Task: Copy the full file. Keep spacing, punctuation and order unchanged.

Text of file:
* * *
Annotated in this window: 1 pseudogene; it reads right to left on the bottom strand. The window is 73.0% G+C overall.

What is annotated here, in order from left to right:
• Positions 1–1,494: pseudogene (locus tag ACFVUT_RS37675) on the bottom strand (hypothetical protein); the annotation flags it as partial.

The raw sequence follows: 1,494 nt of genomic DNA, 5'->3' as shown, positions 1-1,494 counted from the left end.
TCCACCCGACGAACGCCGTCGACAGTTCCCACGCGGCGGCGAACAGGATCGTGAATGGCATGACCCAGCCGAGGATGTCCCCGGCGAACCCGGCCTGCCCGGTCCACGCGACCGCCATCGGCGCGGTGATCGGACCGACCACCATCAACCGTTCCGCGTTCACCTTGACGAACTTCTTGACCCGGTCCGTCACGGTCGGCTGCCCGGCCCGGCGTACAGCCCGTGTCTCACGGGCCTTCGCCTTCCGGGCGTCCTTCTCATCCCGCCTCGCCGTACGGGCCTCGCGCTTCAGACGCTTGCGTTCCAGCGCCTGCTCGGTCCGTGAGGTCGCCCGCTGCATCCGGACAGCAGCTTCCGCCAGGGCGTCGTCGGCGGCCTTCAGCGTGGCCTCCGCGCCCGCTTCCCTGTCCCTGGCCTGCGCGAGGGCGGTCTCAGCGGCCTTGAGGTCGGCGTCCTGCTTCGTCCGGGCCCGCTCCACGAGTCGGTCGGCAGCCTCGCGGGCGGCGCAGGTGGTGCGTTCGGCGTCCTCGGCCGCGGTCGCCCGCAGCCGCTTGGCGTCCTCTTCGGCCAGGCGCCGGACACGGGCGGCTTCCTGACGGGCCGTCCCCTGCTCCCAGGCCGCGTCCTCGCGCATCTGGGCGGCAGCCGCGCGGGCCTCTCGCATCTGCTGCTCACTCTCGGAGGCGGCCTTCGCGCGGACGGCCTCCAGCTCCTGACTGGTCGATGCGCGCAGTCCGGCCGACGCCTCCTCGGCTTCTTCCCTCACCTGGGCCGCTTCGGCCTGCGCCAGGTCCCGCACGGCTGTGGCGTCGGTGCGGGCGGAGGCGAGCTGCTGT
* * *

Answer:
Annotated in this window: 1 pseudogene; it reads right to left on the bottom strand. The window is 73.0% G+C overall.

What is annotated here, in order from left to right:
• Positions 1–1,494: pseudogene (locus tag ACFVUT_RS37675) on the bottom strand (hypothetical protein); the annotation flags it as partial.

The raw sequence follows: 1,494 nt of genomic DNA, 5'->3' as shown, positions 1-1,494 counted from the left end.
TCCACCCGACGAACGCCGTCGACAGTTCCCACGCGGCGGCGAACAGGATCGTGAATGGCATGACCCAGCCGAGGATGTCCCCGGCGAACCCGGCCTGCCCGGTCCACGCGACCGCCATCGGCGCGGTGATCGGACCGACCACCATCAACCGTTCCGCGTTCACCTTGACGAACTTCTTGACCCGGTCCGTCACGGTCGGCTGCCCGGCCCGGCGTACAGCCCGTGTCTCACGGGCCTTCGCCTTCCGGGCGTCCTTCTCATCCCGCCTCGCCGTACGGGCCTCGCGCTTCAGACGCTTGCGTTCCAGCGCCTGCTCGGTCCGTGAGGTCGCCCGCTGCATCCGGACAGCAGCTTCCGCCAGGGCGTCGTCGGCGGCCTTCAGCGTGGCCTCCGCGCCCGCTTCCCTGTCCCTGGCCTGCGCGAGGGCGGTCTCAGCGGCCTTGAGGTCGGCGTCCTGCTTCGTCCGGGCCCGCTCCACGAGTCGGTCGGCAGCCTCGCGGGCGGCGCAGGTGGTGCGTTCGGCGTCCTCGGCCGCGGTCGCCCGCAGCCGCTTGGCGTCCTCTTCGGCCAGGCGCCGGACACGGGCGGCTTCCTGACGGGCCGTCCCCTGCTCCCAGGCCGCGTCCTCGCGCATCTGGGCGGCAGCCGCGCGGGCCTCTCGCATCTGCTGCTCACTCTCGGAGGCGGCCTTCGCGCGGACGGCCTCCAGCTCCTGACTGGTCGATGCGCGCAGTCCGGCCGACGCCTCCTCGGCTTCTTCCCTCACCTGGGCCGCTTCGGCCTGCGCCAGGTCCCGCACGGCTGTGGCGTCGGTGCGGGCGGAGGCGAGCTGCTGT